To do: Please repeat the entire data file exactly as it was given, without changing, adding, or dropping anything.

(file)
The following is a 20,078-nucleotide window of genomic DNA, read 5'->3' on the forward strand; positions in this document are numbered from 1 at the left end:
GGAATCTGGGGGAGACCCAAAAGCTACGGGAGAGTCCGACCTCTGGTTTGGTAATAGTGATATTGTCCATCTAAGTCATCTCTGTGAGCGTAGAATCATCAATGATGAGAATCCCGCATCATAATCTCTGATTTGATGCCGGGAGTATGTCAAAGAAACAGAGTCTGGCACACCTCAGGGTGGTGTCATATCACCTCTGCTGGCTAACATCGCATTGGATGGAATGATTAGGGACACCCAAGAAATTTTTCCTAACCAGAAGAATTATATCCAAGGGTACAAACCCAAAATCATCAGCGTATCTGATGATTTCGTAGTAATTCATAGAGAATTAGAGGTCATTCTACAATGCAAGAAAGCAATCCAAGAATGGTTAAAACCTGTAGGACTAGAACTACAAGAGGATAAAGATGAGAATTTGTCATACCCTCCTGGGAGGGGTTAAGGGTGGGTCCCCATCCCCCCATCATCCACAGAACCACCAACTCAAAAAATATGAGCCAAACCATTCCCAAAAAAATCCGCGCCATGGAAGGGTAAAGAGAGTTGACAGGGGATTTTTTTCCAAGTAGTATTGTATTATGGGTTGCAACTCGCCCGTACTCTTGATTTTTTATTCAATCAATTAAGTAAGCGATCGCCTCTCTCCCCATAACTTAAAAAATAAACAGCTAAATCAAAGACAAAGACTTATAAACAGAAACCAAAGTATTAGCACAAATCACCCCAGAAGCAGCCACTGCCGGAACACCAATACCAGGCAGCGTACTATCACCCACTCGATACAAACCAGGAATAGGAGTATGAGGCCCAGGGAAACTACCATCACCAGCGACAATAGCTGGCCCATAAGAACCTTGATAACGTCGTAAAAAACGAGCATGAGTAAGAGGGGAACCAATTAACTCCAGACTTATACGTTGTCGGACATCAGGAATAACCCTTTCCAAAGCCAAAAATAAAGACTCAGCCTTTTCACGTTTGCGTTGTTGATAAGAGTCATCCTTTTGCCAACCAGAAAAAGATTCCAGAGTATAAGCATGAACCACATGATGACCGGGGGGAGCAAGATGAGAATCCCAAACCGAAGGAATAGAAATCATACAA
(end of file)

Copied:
The following is a 20,078-nucleotide window of genomic DNA, read 5'->3' on the forward strand; positions in this document are numbered from 1 at the left end:
GGAATCTGGGGGAGACCCAAAAGCTACGGGAGAGTCCGACCTCTGGTTTGGTAATAGTGATATTGTCCATCTAAGTCATCTCTGTGAGCGTAGAATCATCAATGATGAGAATCCCGCATCATAATCTCTGATTTGATGCCGGGAGTATGTCAAAGAAACAGAGTCTGGCACACCTCAGGGTGGTGTCATATCACCTCTGCTGGCTAACATCGCATTGGATGGAATGATTAGGGACACCCAAGAAATTTTTCCTAACCAGAAGAATTATATCCAAGGGTACAAACCCAAAATCATCAGCGTATCTGATGATTTCGTAGTAATTCATAGAGAATTAGAGGTCATTCTACAATGCAAGAAAGCAATCCAAGAATGGTTAAAACCTGTAGGACTAGAACTACAAGAGGATAAAGATGAGAATTTGTCATACCCTCCTGGGAGGGGTTAAGGGTGGGTCCCCATCCCCCCATCATCCACAGAACCACCAACTCAAAAAATATGAGCCAAACCATTCCCAAAAAAATCCGCGCCATGGAAGGGTAAAGAGAGTTGACAGGGGATTTTTTTCCAAGTAGTATTGTATTATGGGTTGCAACTCGCCCGTACTCTTGATTTTTTATTCAATCAATTAAGTAAGCGATCGCCTCTCTCCCCATAACTTAAAAAATAAACAGCTAAATCAAAGACAAAGACTTATAAACAGAAACCAAAGTATTAGCACAAATCACCCCAGAAGCAGCCACTGCCGGAACACCAATACCAGGCAGCGTACTATCACCCACTCGATACAAACCAGGAATAGGAGTATGAGGCCCAGGGAAACTACCATCACCAGCGACAATAGCTGGCCCATAAGAACCTTGATAACGTCGTAAAAAACGAGCATGAGTAAGAGGGGAACCAATTAACTCCAGACTTATACGTTGTCGGACATCAGGAATAACCCTTTCCAAAGCCAAAAATAAAGACTCAGCCTTTTCACGTTTGCGTTGTTGATAAGAGTCATCCTTTTGCCAACCAGAAAAAGATTCCAGAGTATAAGCATGAACCACATGATGACCGGGGGGAGCAAGATGAGAATCCCAAACCGAAGGAATAGAAATCATACAA